Africa in the Week Ending Aug. 31

MTN Takes a Hit in Nigeria

MTN Group Ltd., Africa’s biggest mobile-phone company, faced regulatory chastisement in Nigeria, it’s biggest market this week with a central bank directive to return $8.1 billion it said was illegally taken out of the country over five years to 2015.

Central Bank of Nigeria Governor Godwin Emefiele in a letter to MTN said the company had brought in $399 million as a loan to the Nigerian unit that was later converted to preferential  shares without regulatory approval. On the basis of the change the company went on to export the amount in question as dividend, the regulator said.

Four banks, including Standard Chartered Bank Nigeria, Stanbic IBTC, Citi Bank Nigeria and Diamond Bank. MTN denied any wrongdoing and said it had obtained requisite approvals to remit the funds.


South Africa’s Land Reform Takes Front Burner

For long after the end of segregationist white rule, South Africa tried to heal by avoiding the very difficult topic of land. Under apartheid the best land, more than 70 percent, was reserved for white people who made up five percent of the population. South Africa has, so far, avoided Zimbabwe’s approach of seizing white-held land and handing to cronies.

Yet, under Cyril Rhamaphosa’s presidency, the ruling African National Congress indicated in July it will seek an amendment to the constitution to specify when land may be taken without compensation in order to redress the injustice of the past. This has set alarm bells going in white supremacist circles in Australia and the U.S., where there are already rumours of white farmers being killed and their lands taken.

U.S. President Donald Trump, swayed by the chatter from these circles, weighed in with tweets reinforcing some of the rumours recently. This prompted a rebuke from the South African president. “I don’t know what Donald Trump has to do with South African land because he’s never been here,” Ramaphosa said at an event. “And he must keep his America, we will keep our South Africa.”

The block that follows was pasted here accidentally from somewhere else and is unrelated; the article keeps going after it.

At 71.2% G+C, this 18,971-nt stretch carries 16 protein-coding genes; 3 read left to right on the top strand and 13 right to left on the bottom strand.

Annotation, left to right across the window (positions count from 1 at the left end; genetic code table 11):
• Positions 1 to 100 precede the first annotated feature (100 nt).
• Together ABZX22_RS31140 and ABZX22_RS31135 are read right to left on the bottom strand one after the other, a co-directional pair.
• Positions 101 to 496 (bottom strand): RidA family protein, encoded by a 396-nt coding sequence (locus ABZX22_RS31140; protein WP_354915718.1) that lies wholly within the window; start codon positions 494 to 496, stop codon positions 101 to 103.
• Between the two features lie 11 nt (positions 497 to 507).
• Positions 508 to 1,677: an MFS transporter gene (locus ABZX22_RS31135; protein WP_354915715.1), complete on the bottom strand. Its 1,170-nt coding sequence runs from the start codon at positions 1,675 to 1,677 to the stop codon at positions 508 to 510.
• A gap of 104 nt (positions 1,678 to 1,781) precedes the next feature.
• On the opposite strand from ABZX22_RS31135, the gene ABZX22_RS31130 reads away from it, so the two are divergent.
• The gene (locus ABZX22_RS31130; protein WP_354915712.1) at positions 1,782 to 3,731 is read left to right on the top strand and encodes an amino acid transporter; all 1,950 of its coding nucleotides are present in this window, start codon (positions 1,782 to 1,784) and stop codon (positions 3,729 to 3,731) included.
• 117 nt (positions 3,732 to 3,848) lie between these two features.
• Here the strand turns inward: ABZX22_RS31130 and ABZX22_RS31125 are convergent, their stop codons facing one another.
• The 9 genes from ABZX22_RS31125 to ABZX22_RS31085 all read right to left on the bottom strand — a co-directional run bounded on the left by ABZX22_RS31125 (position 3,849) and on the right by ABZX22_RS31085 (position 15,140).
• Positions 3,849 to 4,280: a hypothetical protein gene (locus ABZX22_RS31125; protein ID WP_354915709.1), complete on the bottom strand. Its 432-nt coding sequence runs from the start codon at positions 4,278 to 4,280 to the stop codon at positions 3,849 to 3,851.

Zombabwe’s Mnangagwa Takes Oath as the Court Clears the Way

Zimbabwean President Emerson Mnangagwa took the oath of office last week for a five-year term of office after the country’s constitutional court dismissed the legal challenge mounted by the opposition Movement for Democratic Change against the victory of his Zanu-PF party.

Nelson Chamisa, the candidate of the MDC, had alleged in his petition that he had won the vote and was cheated out of victory. According to the official results, Chamisa won 44.3 percent of the vote to Mnangagwa’s 50.8 percent. The constitutional court unanimously upheld Mnangagwa’s victory.

Nigeria’s Crowded Presidential Race as Politicians Seek Buhari’s Job

The presidential race of Nigeria’s main opposition People’s Democratic Party is witnessing a crowded starting line as more people fancy their chances of toppling President Muhammadu Buhari and the ruling All Progressives Congress from power in elections due in February.

All the four political heavyweights that switched allegiance from the ruling APC to the PDP have indicated their interest in securing the presidential nomination. They include former Vice President Atiku Abubakar, current Senate President Bukola Saraki, Governor of Sokoto state Aminu Tambuwal (a former speaker of the House of Representatives), and former governor of Kano state (also one-time defence minister and currently a senator), Rabiu Kwankwaso.

They join a race that already includes more than eight other former or serving state governors that never left the party, such as Ahmed Makarfi, Sule Lamido, Donald Duke, Jonah Jang and Ibrahim Dankwambo. Many analysts see Abubakar as the frontrunner but also note the political resilience shown by Saraki in emerging at the helm in the senate against Buhari’s wishes and surviving a long-drawn war of attrition with the executive.

The key challenge for the party will be whether the influential members will remain united behind whoever emerges the nominee. If it can offer can offer radically liberating policies as against Buhari’s conservative, militaristic approach in a nation almost bursting at the seams with restive energy, they stand a good chance of victory.

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